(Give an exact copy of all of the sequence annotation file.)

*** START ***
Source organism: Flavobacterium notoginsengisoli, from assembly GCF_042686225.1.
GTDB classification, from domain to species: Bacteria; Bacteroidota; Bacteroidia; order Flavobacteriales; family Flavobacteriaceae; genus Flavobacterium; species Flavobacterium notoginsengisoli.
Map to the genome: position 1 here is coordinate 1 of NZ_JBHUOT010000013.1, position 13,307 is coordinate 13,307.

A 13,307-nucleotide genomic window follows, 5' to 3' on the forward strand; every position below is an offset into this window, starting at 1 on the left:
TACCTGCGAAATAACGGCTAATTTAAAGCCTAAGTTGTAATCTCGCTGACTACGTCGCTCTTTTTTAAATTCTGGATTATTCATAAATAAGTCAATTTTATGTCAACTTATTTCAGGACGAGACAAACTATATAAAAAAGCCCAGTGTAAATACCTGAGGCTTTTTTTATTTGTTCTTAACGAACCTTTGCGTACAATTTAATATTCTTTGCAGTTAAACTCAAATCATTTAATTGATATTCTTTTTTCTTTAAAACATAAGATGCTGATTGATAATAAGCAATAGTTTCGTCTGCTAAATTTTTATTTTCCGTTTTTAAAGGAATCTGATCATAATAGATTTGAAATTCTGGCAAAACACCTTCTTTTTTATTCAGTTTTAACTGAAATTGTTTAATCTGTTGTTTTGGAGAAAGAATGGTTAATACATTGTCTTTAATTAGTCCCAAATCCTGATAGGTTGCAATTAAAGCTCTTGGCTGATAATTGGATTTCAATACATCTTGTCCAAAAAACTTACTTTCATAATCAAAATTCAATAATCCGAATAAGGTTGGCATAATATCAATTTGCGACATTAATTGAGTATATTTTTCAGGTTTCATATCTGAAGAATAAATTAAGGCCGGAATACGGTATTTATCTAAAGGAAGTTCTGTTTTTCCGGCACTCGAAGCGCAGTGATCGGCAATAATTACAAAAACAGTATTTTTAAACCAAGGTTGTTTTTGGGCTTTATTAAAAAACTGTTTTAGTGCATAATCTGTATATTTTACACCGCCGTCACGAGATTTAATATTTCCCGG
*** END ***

Source organism: Flavobacterium notoginsengisoli, from assembly GCF_042686225.1.
GTDB classification, from domain to species: Bacteria; Bacteroidota; Bacteroidia; order Flavobacteriales; family Flavobacteriaceae; genus Flavobacterium; species Flavobacterium notoginsengisoli.
Map to the genome: position 1 here is coordinate 1 of NZ_JBHUOT010000013.1, position 13,307 is coordinate 13,307.

A 13,307-nucleotide genomic window follows, 5' to 3' on the forward strand; every position below is an offset into this window, starting at 1 on the left:
TACCTGCGAAATAACGGCTAATTTAAAGCCTAAGTTGTAATCTCGCTGACTACGTCGCTCTTTTTTAAATTCTGGATTATTCATAAATAAGTCAATTTTATGTCAACTTATTTCAGGACGAGACAAACTATATAAAAAAGCCCAGTGTAAATACCTGAGGCTTTTTTTATTTGTTCTTAACGAACCTTTGCGTACAATTTAATATTCTTTGCAGTTAAACTCAAATCATTTAATTGATATTCTTTTTTCTTTAAAACATAAGATGCTGATTGATAATAAGCAATAGTTTCGTCTGCTAAATTTTTATTTTCCGTTTTTAAAGGAATCTGATCATAATAGATTTGAAATTCTGGCAAAACACCTTCTTTTTTATTCAGTTTTAACTGAAATTGTTTAATCTGTTGTTTTGGAGAAAGAATGGTTAATACATTGTCTTTAATTAGTCCCAAATCCTGATAGGTTGCAATTAAAGCTCTTGGCTGATAATTGGATTTCAATACATCTTGTCCAAAAAACTTACTTTCATAATCAAAATTCAATAATCCGAATAAGGTTGGCATAATATCAATTTGCGACATTAATTGAGTATATTTTTCAGGTTTCATATCTGAAGAATAAATTAAGGCCGGAATACGGTATTTATCTAAAGGAAGTTCTGTTTTTCCGGCACTCGAAGCGCAGTGATCGGCAATAATTACAAAAACAGTATTTTTAAACCAAGGTTGTTTTTGGGCTTTATTAAAAAACTGTTTTAGTGCATAATCTGTATATTTTACACCGCCGTCACGAGATTTAATATTTCCCGG